13 rules to make your cash handling policy watertight
19th September 2016
If your business uses cash to get by – whether you’re in retail or just prefer to operate with tangible money – you need to make sure you’re protected.
An estimated 64% of small businesses are affected by employee theft, and British Pound Sterling is proportionally one of the most counterfeited currencies in the world.
The first thing that Andy Margison of Zzap recommends for safe and accountable cash handling is to set up a formal ‘cash handling policy’.
If you’re thinking of putting a cash handling policy in place, here’s his list of 13 suggested rules and regulations to make your policy as watertight as possible. Tailor to your business and make sure you’re protected.
The small business cash handling policy template
- Only pre-authorised employees can handle company cash.
- A slush fund is not allowed in any circumstances (find out what a slush fund is here). Cash surpluses and deficits should always be recorded and accounted for.
- All cash should be kept in a safe in a back office, or room not immediately accessible by all employees or any members of the public.
- Only keep the minimum needed in your cash drawer. Excess cash should be regularly deposited in a POS (point of sale) safe.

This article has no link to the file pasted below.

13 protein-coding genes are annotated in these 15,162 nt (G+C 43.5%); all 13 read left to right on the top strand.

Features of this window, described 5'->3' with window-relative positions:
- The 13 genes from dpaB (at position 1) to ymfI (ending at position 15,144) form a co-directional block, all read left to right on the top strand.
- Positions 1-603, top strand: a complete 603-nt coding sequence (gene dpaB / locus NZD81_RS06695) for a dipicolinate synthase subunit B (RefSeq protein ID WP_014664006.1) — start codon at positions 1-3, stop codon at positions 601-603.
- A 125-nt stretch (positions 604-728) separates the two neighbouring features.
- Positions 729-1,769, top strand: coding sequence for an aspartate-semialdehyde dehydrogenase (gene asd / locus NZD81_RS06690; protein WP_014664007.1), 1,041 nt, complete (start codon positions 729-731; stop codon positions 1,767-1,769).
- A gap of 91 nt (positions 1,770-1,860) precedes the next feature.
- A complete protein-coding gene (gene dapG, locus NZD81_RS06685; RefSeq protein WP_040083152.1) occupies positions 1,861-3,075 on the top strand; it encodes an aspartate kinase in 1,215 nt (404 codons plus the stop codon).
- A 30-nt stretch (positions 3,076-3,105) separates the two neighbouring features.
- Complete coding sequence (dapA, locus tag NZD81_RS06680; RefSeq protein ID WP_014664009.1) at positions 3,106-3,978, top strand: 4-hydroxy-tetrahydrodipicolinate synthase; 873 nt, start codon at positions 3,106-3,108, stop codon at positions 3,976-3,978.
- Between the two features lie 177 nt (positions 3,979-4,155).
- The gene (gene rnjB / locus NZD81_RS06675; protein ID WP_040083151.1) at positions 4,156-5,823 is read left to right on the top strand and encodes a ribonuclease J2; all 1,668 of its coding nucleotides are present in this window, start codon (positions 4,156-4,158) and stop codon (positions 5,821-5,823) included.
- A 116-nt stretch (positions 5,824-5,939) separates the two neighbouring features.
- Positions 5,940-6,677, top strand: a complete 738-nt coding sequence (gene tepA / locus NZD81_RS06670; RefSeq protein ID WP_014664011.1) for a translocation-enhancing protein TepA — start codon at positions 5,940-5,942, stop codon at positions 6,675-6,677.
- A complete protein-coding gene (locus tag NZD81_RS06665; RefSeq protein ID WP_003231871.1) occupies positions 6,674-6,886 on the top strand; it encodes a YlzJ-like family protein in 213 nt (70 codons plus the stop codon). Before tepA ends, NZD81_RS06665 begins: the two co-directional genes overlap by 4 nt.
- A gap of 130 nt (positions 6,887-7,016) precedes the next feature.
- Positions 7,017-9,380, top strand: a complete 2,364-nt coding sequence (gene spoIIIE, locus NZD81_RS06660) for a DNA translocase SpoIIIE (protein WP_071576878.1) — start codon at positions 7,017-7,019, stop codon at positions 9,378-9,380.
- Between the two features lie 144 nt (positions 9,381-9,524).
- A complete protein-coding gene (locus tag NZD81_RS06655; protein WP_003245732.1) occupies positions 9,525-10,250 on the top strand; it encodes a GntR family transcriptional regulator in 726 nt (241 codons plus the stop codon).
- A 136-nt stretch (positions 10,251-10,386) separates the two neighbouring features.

- Cash drawers should always be secured under lock and key when not in use.
- Two authorised employees should always be present whenever cash is being removed or returned to a safe, whenever cash is being transported, and whenever cash is being counted.
- The person handling the cash at the till should not be involved in putting the cash into the safe – and vice versa.
- The person with the combination to the safe should not be involved in handling the cash in the safe.
- Create a cash activity sheet which documents names of the people removing and returning cash to and from the safe and cash drawer, with dates and times. This should always be kept with the cash and not taken elsewhere.
- When removing or returning the cash to the safe, it should be counted by two people. Both people need to sign the cash activity sheet acknowledging that the recorded amount was correct.
- When recording counted cash, always include a cash breakdown: number of coins, banknotes, cheques, credit card slips, etc.
- If your business has shift workers or managers, make sure there’s a procedure to hand off to the next person in the shift. The person accepting the cash should count the cash and accept by signing the cash activity sheet.
- Use the cash activity sheet to make sure your bank deposit slips match bank deposit slips, and to keep records of all cash deposits.
With these rules in place, your cash should be safe and discrepancies are easily traced and resolved. Remember: look after your money, and it’ll look after you.